Each library is written for a single programming language, though there are ways to “wrap” a library from one language in a shell that creates a library in a different language. A number off-the-shelf applications provide versions of their client library in multiple languages. For it to be usable by someone in your organization, this must include a language that your users are working in, or could potentially work in.
Note that the user will be doing the programming in an application that could be a native app (a text editor or IDE) or a web app such as a Jupyter notebook, or a text-based application like vim or emacs. The application they use for this is mostly independent of the application that the client library is interacting with, but the high-level design may need to consider what editors or types of editors the user can write their code in.
For technical users who are familiar with, or able to work in one of the available languages, a client library provides the most flexibility for controlling and automating processes and can allow them to connect and coordinate multiple applications in the same program/script. The client will often have more fine-grained options than a CLI. In fact, an application’s CLI will often be written using the same client library that is also made available directly to users. As with the CLI, a library may run entirely on the user’s computer or communicate with a remote compute or storage layer.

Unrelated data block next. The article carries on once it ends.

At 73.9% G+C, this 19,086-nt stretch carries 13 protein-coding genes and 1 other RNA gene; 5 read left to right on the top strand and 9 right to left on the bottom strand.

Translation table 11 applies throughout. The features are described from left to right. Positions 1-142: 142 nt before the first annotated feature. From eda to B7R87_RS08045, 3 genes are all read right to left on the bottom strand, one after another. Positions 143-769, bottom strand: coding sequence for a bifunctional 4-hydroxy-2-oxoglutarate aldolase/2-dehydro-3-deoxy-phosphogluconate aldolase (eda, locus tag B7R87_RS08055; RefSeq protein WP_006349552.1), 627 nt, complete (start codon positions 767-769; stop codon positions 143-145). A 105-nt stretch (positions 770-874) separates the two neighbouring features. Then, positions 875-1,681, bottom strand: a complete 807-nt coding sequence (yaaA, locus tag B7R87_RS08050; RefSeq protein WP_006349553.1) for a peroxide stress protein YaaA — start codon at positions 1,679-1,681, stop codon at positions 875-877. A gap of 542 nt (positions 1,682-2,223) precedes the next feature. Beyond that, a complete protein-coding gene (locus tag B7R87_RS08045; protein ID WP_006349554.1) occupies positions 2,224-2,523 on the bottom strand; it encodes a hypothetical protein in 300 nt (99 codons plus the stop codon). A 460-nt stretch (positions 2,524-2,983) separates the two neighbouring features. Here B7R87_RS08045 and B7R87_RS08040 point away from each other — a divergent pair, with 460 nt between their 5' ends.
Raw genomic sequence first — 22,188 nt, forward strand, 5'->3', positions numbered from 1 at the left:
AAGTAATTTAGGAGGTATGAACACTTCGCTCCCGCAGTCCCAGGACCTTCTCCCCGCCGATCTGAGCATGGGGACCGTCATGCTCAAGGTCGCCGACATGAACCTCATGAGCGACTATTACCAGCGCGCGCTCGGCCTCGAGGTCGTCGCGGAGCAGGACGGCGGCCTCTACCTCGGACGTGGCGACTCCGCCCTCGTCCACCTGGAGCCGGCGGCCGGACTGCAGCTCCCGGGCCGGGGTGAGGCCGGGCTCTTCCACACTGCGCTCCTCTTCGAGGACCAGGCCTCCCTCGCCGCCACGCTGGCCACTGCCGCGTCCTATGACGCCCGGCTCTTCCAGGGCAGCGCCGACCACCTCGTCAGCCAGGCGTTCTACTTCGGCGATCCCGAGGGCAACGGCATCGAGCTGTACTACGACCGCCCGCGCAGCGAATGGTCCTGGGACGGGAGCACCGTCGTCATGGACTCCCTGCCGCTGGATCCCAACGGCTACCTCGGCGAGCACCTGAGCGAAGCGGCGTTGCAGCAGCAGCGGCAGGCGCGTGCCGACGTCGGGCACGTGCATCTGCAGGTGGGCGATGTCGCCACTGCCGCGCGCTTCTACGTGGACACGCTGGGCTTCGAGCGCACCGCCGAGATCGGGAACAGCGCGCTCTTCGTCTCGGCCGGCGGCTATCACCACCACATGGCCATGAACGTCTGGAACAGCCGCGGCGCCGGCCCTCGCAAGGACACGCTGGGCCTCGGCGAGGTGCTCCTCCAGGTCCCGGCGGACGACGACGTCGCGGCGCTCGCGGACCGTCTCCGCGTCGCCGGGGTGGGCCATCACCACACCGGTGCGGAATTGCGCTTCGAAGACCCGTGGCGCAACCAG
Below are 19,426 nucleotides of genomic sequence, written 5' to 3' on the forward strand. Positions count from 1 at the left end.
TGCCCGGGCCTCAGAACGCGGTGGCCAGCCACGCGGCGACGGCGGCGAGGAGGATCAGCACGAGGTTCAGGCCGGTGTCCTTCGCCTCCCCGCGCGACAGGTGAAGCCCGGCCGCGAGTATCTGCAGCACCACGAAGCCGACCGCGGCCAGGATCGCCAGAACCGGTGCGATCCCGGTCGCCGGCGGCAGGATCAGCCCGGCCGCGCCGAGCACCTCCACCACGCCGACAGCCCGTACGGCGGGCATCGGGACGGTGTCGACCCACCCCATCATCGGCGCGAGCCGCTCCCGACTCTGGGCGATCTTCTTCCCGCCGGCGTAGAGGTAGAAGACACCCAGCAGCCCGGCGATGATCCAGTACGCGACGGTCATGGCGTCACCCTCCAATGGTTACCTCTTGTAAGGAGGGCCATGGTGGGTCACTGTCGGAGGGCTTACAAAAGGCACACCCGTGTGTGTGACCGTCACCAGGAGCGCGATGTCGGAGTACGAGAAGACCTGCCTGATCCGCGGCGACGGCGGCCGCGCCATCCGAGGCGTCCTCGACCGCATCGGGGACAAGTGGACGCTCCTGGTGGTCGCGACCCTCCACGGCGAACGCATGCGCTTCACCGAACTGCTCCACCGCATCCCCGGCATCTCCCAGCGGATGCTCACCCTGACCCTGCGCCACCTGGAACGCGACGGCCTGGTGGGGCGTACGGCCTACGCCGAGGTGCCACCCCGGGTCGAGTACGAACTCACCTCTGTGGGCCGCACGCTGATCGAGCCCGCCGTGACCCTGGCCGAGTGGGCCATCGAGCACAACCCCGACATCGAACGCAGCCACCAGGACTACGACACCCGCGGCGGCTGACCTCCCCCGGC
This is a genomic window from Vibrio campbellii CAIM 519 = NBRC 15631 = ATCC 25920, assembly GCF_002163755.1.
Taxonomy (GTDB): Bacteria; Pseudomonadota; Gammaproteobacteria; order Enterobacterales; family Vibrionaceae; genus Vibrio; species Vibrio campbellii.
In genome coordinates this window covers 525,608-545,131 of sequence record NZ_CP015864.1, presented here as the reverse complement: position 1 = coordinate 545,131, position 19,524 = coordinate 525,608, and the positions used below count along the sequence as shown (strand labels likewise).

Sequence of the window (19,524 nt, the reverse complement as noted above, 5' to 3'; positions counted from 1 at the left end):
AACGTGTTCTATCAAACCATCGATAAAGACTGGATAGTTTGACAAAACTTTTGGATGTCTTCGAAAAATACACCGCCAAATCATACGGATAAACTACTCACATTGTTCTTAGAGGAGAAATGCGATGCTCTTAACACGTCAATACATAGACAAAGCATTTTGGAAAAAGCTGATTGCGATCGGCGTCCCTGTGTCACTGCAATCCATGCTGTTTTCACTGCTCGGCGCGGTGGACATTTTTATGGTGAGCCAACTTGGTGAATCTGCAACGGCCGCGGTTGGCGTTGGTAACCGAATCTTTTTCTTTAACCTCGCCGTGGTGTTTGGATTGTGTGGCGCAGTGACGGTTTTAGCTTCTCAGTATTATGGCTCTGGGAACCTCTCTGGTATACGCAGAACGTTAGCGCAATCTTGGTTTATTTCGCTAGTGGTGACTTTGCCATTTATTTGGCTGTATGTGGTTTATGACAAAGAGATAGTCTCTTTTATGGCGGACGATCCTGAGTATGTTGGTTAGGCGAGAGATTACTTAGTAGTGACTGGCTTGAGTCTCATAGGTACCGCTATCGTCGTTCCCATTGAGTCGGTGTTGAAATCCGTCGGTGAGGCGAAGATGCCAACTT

On the other hand, the technical bar for using a client library is significantly higher because it relies on the user being comfortable with programming. While many semi-technical users can learn to be comfortable with a CLI, programming is often a non-starter. So if any of your target users for a given block of the use-case grid are not programmers, you’ll need to have at least one other option for the control layer.
A REST API is typically a behind-the-scenes part of one of the other types of layers, rather than it’s own stand-alone option. But it’s worth mentioning because some applications make it directly accessible to users, while other’s don’t.
An Application Programmatic Interface (API) is a way for a program/system to allow other programs/systems to connect and communicate with it across a network using a pre-defined language. (The term API is often used in a more general sense, but we’ll use this narrow meaning here.) REST is a standard framework for defining such APIs and is currently the most common by far, though there are other frameworks such as SOAP that were more common in the past.
Any control layer that communicates with an external compute or storage layer uses some sort of API provided by that layer. If you’re building or managing those layers yourself, you can connect any type of control layer you want to the API. But off-the-shelf solutions that provide their own control layers may or may not allow users to connect other applications to the API, or may provide a separate API that is more limited.
Being able to communicate directly with an application’s REST API both gives you more options for defining your own control layer and allows you to have other existing applications communicate and share data with it. So when assessing off-the-shelf software it’s important to evaluate not only the options it provides for control layers, but also what it offers for a REST API.
In the grid of capabilities defined by the categories of data use cases and the common workflow stages, each block requires one or more options for the control layer that allows users to specify what they want the computer to do. Some of these blocks fall more along the lines of development/coding, and some are more operational. But for all of them, it’s important to think about what types of users will be responsible for them, and what type of control layer will allow them to work most efficiently and effectively.